The Day – Old Lyme girls tennis (2-0), hoping the sequel is a hit too

Old Lyme – Lauren Rahr herself has felt a bit of pressure. Second-year Old Lyme High School girls tennis coach Rahr guided his team to a 20-0 record and a Class S state championship this year one, a hard to top.

But Rahr is trying to take the burden of a repeat from his players.

“The girls have mentioned the pressure, certainly,” Rahr said. “And other teachers have suggested it while I’m in school, like, ‘What are you going to do? this year?’

“We had a good talk about it at the beginning of the season. Last year was our dream season. These are memories we will have forever. They will leave here, go to college and tell their college teammates that they won a “No matter what we do this year, it’s not going to replace it, and so it will always be there … This year they have the opportunity to do what their heart desires.”

So far, the new season seems to be a copy of the old one. After two games, the Wildcats are a perfect 2-0, including Friday’s 7-0 win over Old Saybrook. Old Lyme won all seven games by a 6-0, 6-0 margin.

Abby Sicuranza, a 5-foot-9 senior who will play collegiate tennis at St. Lawrence University, returns to number 1 in singles slot, followed on the singles ladder by Sam Tan, Callie Bass and Olivia Schaedler.

Meanwhile, junior Livie Bass is teaming up with senior Alexis Fenton in the No. 1 double, with Bass replacing graduate Lauren Wallace in that spot. Wallace and Fenton won the Shoreline Conference doubles title last year and won a victory when the Wildcats defeated Litchfield 5-2 for the state championship on June 3rd.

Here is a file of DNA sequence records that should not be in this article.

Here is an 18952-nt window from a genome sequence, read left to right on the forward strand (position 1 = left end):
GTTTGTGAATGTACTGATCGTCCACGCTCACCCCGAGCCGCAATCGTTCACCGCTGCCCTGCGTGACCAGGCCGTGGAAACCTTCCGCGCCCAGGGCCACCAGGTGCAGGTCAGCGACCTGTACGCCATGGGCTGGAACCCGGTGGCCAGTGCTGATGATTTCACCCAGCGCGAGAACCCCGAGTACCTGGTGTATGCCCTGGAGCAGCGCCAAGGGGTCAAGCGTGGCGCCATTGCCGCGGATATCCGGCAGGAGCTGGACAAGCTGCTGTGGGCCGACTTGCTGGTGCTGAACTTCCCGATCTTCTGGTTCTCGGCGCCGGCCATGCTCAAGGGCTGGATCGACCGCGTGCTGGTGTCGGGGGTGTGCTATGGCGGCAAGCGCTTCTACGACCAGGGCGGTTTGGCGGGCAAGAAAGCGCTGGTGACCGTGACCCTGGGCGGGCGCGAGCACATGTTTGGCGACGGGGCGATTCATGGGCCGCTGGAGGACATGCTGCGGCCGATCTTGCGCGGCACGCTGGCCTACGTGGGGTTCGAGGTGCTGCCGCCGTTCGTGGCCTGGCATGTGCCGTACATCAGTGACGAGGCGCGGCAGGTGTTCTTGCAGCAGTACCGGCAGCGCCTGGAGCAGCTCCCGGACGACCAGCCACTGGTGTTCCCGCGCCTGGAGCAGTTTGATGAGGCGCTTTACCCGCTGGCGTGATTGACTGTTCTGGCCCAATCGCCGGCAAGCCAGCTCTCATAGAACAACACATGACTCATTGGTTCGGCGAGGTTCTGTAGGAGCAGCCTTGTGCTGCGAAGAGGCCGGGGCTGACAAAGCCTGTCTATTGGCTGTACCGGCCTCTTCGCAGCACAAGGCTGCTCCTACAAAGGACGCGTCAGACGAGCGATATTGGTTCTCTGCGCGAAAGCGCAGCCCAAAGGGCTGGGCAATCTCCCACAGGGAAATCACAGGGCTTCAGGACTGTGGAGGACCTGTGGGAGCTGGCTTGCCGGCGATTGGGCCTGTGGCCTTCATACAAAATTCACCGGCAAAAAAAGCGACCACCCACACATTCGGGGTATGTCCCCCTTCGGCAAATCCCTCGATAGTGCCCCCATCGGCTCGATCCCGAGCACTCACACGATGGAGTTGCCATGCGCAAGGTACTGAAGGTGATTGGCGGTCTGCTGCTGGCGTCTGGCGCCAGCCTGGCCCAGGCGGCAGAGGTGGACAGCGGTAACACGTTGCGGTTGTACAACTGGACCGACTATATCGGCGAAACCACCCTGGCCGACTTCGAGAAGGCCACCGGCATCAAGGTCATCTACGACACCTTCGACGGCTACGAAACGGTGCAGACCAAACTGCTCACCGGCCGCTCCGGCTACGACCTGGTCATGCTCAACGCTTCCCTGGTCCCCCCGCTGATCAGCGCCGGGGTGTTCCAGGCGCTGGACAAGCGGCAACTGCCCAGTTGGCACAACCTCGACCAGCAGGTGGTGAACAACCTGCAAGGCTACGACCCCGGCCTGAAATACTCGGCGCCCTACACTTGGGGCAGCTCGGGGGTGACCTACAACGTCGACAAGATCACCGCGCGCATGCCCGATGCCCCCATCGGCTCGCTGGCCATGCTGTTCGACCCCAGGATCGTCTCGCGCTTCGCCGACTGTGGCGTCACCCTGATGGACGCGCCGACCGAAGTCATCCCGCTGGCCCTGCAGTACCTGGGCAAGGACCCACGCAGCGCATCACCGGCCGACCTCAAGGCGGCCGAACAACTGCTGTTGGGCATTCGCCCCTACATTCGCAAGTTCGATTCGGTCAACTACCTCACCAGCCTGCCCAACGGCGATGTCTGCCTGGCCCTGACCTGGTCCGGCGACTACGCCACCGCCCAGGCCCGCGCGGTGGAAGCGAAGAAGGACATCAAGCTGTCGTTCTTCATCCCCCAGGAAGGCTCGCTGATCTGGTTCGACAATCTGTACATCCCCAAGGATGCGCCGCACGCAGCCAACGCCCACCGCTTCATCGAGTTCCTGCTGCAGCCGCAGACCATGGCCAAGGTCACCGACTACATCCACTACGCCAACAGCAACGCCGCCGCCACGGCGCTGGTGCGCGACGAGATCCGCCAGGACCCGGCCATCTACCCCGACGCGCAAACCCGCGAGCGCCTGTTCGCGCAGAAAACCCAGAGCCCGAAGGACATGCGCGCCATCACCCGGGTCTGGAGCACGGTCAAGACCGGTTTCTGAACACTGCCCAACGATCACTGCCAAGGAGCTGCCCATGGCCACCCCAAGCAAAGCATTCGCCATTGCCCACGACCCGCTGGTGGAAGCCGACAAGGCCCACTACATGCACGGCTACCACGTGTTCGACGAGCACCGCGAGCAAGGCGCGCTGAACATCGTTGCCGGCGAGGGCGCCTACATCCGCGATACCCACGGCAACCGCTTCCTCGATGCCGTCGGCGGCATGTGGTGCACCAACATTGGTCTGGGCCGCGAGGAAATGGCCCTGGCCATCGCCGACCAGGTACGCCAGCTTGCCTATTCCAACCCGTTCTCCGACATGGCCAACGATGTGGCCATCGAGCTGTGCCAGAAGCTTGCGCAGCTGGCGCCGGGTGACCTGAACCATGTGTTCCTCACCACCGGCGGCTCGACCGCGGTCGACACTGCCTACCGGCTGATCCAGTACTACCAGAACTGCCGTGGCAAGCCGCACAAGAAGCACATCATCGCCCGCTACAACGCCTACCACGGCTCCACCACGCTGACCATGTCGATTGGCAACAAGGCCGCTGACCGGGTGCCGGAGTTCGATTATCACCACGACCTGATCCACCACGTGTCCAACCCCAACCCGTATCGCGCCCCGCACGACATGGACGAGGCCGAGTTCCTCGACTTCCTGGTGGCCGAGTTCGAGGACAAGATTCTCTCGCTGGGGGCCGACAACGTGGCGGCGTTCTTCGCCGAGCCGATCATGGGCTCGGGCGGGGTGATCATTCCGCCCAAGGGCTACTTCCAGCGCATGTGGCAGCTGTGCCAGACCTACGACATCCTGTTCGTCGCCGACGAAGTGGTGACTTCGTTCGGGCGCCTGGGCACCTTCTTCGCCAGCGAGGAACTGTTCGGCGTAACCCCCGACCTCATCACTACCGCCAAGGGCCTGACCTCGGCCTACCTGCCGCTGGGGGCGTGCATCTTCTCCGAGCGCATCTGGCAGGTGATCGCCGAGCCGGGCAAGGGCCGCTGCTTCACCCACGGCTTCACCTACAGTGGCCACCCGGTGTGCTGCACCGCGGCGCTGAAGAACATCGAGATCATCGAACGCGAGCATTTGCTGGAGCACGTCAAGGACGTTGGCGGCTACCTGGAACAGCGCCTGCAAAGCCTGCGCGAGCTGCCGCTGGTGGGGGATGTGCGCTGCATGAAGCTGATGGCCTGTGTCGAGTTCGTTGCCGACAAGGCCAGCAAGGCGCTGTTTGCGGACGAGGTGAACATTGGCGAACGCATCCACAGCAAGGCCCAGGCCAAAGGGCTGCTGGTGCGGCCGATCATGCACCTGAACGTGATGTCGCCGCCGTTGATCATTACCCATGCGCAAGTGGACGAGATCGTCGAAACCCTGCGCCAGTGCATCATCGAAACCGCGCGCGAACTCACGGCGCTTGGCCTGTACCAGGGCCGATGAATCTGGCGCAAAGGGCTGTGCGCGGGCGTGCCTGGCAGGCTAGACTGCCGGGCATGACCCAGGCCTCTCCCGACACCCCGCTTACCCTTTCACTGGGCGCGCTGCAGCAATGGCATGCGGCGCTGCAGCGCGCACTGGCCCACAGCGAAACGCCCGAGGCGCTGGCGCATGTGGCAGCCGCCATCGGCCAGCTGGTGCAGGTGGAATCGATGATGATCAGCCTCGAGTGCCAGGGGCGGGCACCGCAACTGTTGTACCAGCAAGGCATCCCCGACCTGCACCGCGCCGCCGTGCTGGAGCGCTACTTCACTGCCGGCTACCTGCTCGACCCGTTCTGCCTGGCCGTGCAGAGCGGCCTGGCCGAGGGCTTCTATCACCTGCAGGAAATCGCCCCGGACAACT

Bass and Fenton, Aggie Hunt and Beatrice Hunt and Fiona Hufford and Izzy Reynolds all went for double wins against Old Saybrook.

“A little pressure, but I’m kind of completely confident in our team,” Fenton said of the fresh season. “Definitely our team skills are still up there. I’m not worried and how far we get, it’s great.”

“There’s a little pressure, but we’re just trying to play the best tennis we can,” said Sicuranza, who is leading the team alongside Hufford. “We know we are a completely different team this year and other schools have completely different teams as well. So we try not to take anything for granted. The team changes every year.”

Sicuranza, for example, played USTA matches all summer and fall, hitting the Lyme Shores Tennis & Conditioning Center almost every day. She recognizes a collegiate exhibition she attended at the University of Pennsylvania, to give her a new perspective on her game, with various coaches instructing her on how she could better use her power.

“I came back and used it on my fights,” Sicuranza said. “I think it made me work on using my strength a little more. Last season I did not really use my legs for power, but now I figured out how to do it. … I play completely different than I did last year. “

“She knows tennis like the back of her hand,” Rahr said of Sicuranza. “I just want her to feel that confidence in her head when she steps on the field.”

The double pairing of Livie Bass and Fenton came from a “gut feeling” that Rahr had when she saw the two of them play together during a training session. She said Bass has a “sixth sense” on the field, while Fenton, who also plays football and basketball, does what it takes to win a point.

“When I saw them both (Wallace and Fenton) as such a great team (last year), I thought, ‘These are great shoes to fill,'” Livie Bass said. “I think everything went well and I’m excited to be here. We’re working on communicating more and more, but I feel like we just have a good team chemistry.”

The Wildcats find a balance, Rahr said, happy off the field and focused on it.

“I’m shocked,” Rahr said. “You talk to them off the pitch, they laugh, fool around, and then you see them on the pitch, it’s like they’s a completely different person, which is good, they have the competitive side. I hope when they play this season. they realize they have put in the work and they deserve to play where they play. “


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